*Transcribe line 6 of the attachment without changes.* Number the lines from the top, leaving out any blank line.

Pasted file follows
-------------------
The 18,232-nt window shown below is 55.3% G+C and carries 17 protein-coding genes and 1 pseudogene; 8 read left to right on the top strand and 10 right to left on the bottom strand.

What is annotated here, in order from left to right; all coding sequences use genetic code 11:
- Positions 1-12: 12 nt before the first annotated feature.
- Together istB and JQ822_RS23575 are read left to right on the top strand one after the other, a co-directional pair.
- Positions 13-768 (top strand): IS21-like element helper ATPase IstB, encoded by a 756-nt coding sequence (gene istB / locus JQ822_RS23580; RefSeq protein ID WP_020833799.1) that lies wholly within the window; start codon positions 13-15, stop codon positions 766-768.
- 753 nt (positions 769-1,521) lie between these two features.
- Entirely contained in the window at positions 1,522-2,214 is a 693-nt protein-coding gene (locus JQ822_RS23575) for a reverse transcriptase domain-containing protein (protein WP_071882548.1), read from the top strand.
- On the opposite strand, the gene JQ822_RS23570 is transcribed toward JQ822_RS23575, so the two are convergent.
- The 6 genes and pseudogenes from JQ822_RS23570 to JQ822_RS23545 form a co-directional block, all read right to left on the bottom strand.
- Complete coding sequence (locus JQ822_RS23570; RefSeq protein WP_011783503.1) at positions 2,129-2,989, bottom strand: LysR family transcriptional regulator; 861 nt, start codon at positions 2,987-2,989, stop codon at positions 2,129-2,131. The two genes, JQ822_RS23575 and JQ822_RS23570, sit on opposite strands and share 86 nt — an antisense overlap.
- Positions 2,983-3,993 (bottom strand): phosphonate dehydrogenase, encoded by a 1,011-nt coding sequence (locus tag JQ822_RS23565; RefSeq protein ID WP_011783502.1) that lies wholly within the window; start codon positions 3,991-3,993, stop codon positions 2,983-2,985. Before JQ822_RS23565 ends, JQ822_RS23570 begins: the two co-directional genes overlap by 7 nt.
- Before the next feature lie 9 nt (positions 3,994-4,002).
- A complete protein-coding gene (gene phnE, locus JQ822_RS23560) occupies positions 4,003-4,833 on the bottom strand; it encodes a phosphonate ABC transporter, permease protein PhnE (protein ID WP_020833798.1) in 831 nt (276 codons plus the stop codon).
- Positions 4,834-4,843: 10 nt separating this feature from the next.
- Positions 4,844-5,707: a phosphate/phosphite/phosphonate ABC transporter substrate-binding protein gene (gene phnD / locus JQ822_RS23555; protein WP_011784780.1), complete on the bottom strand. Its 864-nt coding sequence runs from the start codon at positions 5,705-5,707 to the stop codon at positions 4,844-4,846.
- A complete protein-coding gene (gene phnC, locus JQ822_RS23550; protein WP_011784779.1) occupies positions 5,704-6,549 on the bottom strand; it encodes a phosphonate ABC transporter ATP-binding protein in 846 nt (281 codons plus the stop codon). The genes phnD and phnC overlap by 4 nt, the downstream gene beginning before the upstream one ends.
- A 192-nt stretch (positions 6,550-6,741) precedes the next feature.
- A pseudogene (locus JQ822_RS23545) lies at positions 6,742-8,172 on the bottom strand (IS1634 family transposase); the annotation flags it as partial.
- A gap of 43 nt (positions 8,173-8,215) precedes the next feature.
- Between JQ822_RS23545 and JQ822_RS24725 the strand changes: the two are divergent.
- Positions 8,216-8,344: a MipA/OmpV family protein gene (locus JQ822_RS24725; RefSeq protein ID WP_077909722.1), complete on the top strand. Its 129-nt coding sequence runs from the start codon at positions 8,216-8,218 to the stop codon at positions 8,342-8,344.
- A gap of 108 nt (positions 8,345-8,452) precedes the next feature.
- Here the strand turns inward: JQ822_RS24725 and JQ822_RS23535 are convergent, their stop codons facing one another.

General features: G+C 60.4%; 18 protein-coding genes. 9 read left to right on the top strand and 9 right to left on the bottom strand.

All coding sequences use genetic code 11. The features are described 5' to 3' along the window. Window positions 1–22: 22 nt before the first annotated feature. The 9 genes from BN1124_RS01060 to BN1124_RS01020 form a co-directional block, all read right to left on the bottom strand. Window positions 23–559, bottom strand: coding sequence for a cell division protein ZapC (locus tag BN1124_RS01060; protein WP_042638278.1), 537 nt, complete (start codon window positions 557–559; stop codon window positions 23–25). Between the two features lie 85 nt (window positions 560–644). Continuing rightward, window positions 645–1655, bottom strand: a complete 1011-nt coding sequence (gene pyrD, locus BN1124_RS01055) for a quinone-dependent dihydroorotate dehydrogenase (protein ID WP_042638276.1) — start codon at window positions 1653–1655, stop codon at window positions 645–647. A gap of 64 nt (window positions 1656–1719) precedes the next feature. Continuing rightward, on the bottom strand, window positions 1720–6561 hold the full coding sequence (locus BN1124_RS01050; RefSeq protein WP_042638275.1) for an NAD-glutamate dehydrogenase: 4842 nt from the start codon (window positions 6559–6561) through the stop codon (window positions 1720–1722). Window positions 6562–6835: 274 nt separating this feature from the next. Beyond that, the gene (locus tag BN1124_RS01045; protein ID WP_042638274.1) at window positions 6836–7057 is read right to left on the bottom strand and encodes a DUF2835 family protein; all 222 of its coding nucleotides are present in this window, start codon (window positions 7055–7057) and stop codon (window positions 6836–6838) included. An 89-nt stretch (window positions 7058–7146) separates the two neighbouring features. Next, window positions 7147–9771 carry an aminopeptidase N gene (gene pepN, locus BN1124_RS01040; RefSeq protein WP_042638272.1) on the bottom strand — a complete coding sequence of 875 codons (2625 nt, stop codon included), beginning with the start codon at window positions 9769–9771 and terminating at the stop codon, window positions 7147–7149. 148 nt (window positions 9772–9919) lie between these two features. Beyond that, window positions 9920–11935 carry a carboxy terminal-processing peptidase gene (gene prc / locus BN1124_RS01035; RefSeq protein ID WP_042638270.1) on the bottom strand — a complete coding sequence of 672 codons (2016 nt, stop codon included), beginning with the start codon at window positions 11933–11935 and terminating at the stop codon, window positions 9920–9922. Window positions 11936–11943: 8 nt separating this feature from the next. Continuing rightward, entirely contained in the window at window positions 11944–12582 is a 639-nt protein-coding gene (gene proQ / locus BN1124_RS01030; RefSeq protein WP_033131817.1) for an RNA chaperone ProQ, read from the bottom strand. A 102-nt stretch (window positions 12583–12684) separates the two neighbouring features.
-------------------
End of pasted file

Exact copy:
- 753 nt (positions 769-1,521) lie between these two features.